Newton's 60° prism, preserved at Cambridge University's Whipple Museum of Science. (Photo by the author)

 

What others had earlier concluded was that white light was pure, but, in passing through different thicknesses of glass, it simply changed color — into red in passing through the thinner part of the glass… into violet from the thicker. Newton, however, held a second prism contiguous with the first, and saw that the colors converged, and the white light was restored. Finally, when he separated the prisms so that different colors from the first prism were made to pass through the second, they were simply bent, but no modification in colors resulted. What this suggested to Newton was that the white light was a composite of all the colors, and the prism was separating it into its components, its “refrangibilities.” Moreover, a lens, like a prism would cause the colors to converge at different points, that refracting telescopes had that inherent fatal flaw. Chromatic (or color aberration) could not be avoided. (It can be reduced by making telescopes of narrow and extremely long tubes, with lenses with very slight curvature. But this is not practical. The longer and thinner the telescope, the more difficult is it to wield, and the more reduction in brightness of the image occurs.)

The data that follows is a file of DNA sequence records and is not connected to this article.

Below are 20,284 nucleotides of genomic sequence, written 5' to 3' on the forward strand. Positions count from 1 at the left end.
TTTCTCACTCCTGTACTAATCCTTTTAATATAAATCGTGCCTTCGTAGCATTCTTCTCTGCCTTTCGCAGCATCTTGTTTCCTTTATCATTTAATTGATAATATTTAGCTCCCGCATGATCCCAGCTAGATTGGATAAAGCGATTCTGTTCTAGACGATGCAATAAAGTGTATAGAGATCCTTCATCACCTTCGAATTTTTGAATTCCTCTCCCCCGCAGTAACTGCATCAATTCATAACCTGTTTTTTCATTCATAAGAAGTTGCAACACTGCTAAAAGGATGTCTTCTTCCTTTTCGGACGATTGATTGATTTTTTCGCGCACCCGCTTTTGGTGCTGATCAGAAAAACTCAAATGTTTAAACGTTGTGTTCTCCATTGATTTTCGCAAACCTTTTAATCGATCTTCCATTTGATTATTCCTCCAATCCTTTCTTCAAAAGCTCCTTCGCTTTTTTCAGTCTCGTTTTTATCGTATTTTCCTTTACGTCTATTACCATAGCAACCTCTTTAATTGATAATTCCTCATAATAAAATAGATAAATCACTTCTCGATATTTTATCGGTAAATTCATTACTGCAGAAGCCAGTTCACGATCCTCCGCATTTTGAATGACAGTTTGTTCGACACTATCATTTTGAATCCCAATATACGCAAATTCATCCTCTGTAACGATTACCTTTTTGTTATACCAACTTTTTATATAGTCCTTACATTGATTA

Annotating his personal copy of his book 'Opticks' (1704) Newton entered an explanation of the cause of chromatic aberration, and the necessity to produce a reflecting telescope in order to avoid this blurring, especially in observing colored objects. "Speculum," to which he refers, is a type of bronze, a silvery reflective coating concocted from 67% copper and 33% tin. (Courtesy of the Wren Library, Trinity College. Photo by the author.)

 

In 1672 when Newton was 29, he would write his first scientific paper, communicating his theory on light and colors to Henry Oldenburg, Secretary of the Royal Society of London. And in the same year the first reflecting telescope would be presented by his Cambridge mentor, Isaac Barrow, to the Royal Society of London, smaller, and for its size considerably more powerful than the refracting telescope and devoid of any chromatic aberration.